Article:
The "relevant" companies included folks like CoTweet, HootSuite, Objective Marketer, ThreadMarketing, tap 11, Foursquare, Sprinklr, ZenDesk, TweetReach, Fliptop and others.
November 22, 2010 in America The Free, Conference Highlights, Events, On Blogging, On Branding, On Social CRM, On Technology, PR & Marketing, San Francisco, Social Media, Videos, WBTW, Web 2.0 | Permalink | Comments (0) | TrackBack
October 26, 2010
US China Internet Summit
On November 15, 2010, San Francisco will host a US - China Internet Summit, opening up opportunities for companies looking at distribution of US Content and Technology to the China Broadband Market.
The thought leadership summit brings together Chinese and US business leaders, Internet companies, content publishers, and government officials, media to discuss business trends, challenges, and opportunities for distribution of US content in China.
They are seeking content owners or technology solution providers for games, content, video, entertainment, Internet portals, e-commerce, retail services, web services and applications, consumer brands, media, and mobile applications looking for distribution partners in China.
Tens of thousands of first-time users join each day and the Chinese favor of the internet grows stronger and more innovative each day. As a result, business and investment opportunities abound, and companies such as Tencent (creator of QQ), Sina and Alibaba are leading the charge and earning strong profitability in the process.
However, this promising market opportunity is also characterized by diverse dynamics and demographics, requiring a significant understanding of both the Chinese consumer and the Chinese internet space.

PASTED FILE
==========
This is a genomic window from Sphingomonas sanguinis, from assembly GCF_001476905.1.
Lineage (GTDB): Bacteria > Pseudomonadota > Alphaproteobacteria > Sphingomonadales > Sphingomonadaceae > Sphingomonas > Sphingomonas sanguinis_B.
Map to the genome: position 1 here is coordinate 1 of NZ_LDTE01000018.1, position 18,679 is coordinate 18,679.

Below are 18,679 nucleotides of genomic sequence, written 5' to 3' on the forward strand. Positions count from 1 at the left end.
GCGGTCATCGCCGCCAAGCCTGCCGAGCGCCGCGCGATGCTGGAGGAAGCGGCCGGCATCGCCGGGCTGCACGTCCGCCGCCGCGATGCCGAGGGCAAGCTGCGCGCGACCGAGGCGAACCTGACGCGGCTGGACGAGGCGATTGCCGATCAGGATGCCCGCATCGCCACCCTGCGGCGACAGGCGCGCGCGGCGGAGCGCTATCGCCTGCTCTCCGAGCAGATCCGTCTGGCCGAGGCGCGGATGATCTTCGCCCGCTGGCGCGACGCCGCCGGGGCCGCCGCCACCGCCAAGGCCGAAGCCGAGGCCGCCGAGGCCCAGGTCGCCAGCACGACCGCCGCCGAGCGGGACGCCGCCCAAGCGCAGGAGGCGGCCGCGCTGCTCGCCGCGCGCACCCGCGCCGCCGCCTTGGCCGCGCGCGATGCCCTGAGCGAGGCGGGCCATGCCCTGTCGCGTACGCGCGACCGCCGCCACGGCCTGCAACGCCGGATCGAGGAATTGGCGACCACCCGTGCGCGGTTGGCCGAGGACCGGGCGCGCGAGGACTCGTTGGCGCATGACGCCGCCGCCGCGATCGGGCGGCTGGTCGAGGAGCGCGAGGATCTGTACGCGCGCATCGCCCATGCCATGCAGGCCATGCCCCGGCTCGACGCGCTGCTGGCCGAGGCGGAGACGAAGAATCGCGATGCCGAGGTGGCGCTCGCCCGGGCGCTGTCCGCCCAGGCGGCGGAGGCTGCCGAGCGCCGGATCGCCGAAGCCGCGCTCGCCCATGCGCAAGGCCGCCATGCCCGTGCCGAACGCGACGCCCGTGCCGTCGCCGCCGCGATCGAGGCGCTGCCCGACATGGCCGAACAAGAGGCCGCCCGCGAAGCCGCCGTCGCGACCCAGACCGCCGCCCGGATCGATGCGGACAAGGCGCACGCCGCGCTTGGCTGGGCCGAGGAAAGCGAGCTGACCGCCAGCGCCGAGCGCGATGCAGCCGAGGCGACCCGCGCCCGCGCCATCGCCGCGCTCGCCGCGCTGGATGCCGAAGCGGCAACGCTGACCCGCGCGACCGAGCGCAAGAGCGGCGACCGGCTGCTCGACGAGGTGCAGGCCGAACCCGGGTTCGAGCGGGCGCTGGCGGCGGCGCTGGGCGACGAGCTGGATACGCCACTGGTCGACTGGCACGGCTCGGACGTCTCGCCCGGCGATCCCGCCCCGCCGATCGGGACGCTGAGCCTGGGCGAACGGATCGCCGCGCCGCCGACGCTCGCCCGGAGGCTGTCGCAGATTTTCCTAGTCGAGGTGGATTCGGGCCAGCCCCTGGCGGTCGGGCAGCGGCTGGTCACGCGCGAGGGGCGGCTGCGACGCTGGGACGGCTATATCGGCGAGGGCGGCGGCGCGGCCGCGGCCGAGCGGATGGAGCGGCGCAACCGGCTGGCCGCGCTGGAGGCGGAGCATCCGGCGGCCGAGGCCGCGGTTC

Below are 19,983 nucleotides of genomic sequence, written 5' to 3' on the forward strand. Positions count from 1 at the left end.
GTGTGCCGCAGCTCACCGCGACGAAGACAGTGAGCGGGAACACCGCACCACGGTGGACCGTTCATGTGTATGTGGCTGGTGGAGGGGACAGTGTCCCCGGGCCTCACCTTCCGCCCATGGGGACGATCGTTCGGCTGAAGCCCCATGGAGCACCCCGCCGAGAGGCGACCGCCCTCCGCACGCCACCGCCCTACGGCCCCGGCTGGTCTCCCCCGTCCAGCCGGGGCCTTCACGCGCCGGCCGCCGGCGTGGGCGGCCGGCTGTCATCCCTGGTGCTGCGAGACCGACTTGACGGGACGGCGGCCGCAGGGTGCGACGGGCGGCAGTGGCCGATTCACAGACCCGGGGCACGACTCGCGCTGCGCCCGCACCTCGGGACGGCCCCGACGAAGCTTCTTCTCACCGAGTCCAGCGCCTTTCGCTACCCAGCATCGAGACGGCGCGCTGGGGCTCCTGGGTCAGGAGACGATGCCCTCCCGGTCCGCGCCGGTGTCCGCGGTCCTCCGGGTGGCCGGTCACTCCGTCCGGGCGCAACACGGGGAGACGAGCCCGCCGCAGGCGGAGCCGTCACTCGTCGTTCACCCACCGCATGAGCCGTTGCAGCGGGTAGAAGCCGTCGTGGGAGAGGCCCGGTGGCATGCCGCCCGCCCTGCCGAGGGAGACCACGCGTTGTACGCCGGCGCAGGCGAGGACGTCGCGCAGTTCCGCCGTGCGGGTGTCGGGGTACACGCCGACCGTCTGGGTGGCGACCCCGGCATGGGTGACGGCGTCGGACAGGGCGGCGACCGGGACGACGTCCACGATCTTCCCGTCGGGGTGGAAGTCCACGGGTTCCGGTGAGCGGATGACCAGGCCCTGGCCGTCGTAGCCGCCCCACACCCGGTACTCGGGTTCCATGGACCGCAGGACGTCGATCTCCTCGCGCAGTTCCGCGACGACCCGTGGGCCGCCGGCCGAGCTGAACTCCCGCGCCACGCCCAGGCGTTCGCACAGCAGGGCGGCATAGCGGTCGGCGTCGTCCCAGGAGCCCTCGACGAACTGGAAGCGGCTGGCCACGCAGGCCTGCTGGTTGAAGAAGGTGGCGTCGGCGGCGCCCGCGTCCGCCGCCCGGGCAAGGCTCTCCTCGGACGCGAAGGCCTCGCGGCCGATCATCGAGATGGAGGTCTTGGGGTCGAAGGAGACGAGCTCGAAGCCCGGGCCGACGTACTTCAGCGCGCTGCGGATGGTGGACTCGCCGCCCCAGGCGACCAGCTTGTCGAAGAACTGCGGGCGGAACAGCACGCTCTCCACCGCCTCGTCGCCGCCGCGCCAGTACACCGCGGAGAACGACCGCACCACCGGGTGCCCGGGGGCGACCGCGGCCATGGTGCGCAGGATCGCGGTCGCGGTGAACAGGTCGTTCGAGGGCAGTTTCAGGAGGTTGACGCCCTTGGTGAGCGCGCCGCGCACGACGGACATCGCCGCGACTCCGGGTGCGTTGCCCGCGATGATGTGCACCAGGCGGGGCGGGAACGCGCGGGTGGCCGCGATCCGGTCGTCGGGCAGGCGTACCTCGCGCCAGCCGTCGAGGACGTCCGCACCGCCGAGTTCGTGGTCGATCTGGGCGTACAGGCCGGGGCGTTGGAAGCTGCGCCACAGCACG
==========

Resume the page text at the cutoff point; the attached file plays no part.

Topics will cover the major trends influencing the development of internet in China and the US, focusing on the resulting business and investment opportunities between the two nations.
October 25, 2010
Clara Shih: The Next Decade is the Relationship Web, Are You Ready for It?
The below video captures Clara Shih's talk on the Facebook Era at BizTechDay in San Francisco this past weekend. She says, "understand your target market and do your social graph homework." Key takeaways:
- She dives into connections online and what they mean, how to understand how Facebook and Twitter are changing people's behavior, expectations, and relationships - and what that means for your business.
Her insights unveil how real companies are succeeding at sourcing leads and engaging customers on Facebook.
She also addresses how you can do more with less, and how to better leverage the power of your networks to improve your productivity on and offline.
October 25, 2010 in America The Free, Conference Highlights, Events, On Branding, On Technology, PR & Marketing, San Francisco, Social Media, Videos, WBTW, Web 2.0 | Permalink | Comments (0) | TrackBack
October 23, 2010
James Prigoff on Murals and International Aerosol Art
San Francisco recently had a 'art walk' in early October which went hand-in-hand with the opening of the annual Open Studios, a series of art showings in various parts of the city showcasing artists' work in the San Francisco and greater San Francisco area. Below are a few shots of the work of James Prigoff, who is apparently now in his seventies.
Important photographs from his collection appear in the book Spraycan Art published by Thames and Hudson in 1987, which he co-authored with photographer Henry Chalfant.
The book joined the ranks of the films Wild Style and Style Wars and the bookSubway Art in triggering the birth of additional aerosol art movements throughout the world.
He co-authored the books Painting the Towns- Murals of California and Walls of Heritage - Walls of Pride- History of African American Murals with Robin Dunitz. He was pleased to include works by BLADE, NOC, KASE 2, QUIK, A-ONE, VULCAN, SPON, E-ZONE and DIZNEY in this now critically acclaimed book. He has also written the forewords for the books Graffiti LA by Steve Grody AndGraffiti New York by Eric Felisbret (DEAL CIA). Prigoff is still actively documenting public art today.